Judge approves Singing River Health System pension settlement

Judge approves Singing River Health System pension settlement

JACKSON COUNTY, MS (WLOX) - Singing River Health System's pension settlement received approval from U.S. District Court Judge Louis Guirola Friday.

"After receiving the supplemental evidence, testimony, and argument presented, the Court is convinced that the proposed settlement is fair, reasonable, and adequate, and the settlement should be approved as soon as possible," Judge Guirola wrote.

Attorney for Singing River Jim Reeves helped negotiate the settlement.

"This is a settlement that is critical to the survival of this pension plan," Reeves said. "Without it it's undisputed that it's going to run out of money in six to seven years."

According to Reeves, if the settlement is agreed to, the hospital can start making installments to pay the $156 million agreed to fund the pensions over the next 35 years.

Experts say that should fully compensate the plan for the missed contributions from 2009 through 2014.

Harvey Barton, attorney for 200 of the retirees, isn't accepting the ruling and plans to appeal.

"This battle is not over," Barton said.  "This settlement cannot last for the lifetime of all these beneficiaries, it's not designed to do that. The settlement is inadequate."

However, Reeves said the longer the legal process plays out the more money the pension plan will lose. "Appeals have cost the pension plan at this point millions of dollars because money that would have been paid in this settlement can't be invested, it's held in escrow until all the appeals are exhausted," said Reeves.

Regardless of the appeal process, Barton is working to take the case to the Supreme Court.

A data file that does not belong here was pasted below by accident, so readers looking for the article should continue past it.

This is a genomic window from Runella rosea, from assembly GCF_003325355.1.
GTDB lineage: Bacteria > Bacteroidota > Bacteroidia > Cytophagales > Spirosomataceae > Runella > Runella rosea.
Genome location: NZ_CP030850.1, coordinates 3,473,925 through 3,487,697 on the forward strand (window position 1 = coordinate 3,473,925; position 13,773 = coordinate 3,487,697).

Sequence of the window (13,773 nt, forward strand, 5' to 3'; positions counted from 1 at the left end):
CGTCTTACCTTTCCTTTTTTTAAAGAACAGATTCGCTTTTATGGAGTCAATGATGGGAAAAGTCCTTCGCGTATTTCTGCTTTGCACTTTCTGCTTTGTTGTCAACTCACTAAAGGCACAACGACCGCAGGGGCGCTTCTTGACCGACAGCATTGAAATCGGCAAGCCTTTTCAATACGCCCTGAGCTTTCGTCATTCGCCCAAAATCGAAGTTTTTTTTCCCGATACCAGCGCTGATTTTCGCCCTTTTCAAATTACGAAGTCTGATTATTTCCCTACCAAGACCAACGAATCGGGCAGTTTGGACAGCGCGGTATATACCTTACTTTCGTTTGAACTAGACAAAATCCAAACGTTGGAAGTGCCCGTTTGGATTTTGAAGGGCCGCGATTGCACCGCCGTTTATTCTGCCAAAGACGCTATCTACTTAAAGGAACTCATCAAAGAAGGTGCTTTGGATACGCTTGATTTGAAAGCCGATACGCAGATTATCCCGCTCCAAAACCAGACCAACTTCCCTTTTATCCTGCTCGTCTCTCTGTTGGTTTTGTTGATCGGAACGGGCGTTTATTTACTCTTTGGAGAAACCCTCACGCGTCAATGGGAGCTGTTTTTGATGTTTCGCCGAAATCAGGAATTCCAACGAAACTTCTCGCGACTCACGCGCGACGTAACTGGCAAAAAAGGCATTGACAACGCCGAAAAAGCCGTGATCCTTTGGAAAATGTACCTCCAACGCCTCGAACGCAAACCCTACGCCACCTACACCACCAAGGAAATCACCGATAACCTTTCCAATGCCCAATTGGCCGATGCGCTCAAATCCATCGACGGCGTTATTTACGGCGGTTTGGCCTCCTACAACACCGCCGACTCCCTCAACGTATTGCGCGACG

"If the Supreme Court will go ahead and take jurisdiction of this case all of this stuff is going to come to a screeching halt," Barton said.

Jackson County agreed to pay a total of $13,600,000 to SRHS "[t]o support the indigent care and principally to prevent default on a bond issue by supporting the operations of SRHS" in nine installments beginning as soon as the settlement is approved, and ending on September 30, 2024.

"The parties agreed that Jackson County would be entitled to a release as a result of its contribution to the settlement," Judge Guirola wrote.

As an incentive award, Singing River has also agreed to pay $12,500, to be divided among the named plaintiffs to the Jones, Cobb, and Lowe federal lawsuits as well as the plaintiffs in two state court lawsuits.

In 2014, SRHS froze the employee pension plan. The legal battle that ensued has pitted retirees against their longtime employer to ensure they are paid the money they expected would carry them through retirement. The settlement plan reached in 2016 was appealed to the 5th U.S. Circuit Court of Appeals, which sent the settlement case back to the lower court to clarify some points. That order led to the hearing before Judge Guirola.

"The objectors have been given their full and fair 'day in court.' In the opinion of the Court, the parties have demonstrated that the best means of protecting the Plan, the class, and the future financial stability of SRHS is to approve the settlement."

Singing River Health System issued an official statement on the matter:

"As the court noted, the settlement is the best available option to salvage the retirement plan and secure the continued viability of the health system.

Read the full settlement order here: http://bit.ly/2DBtqNx

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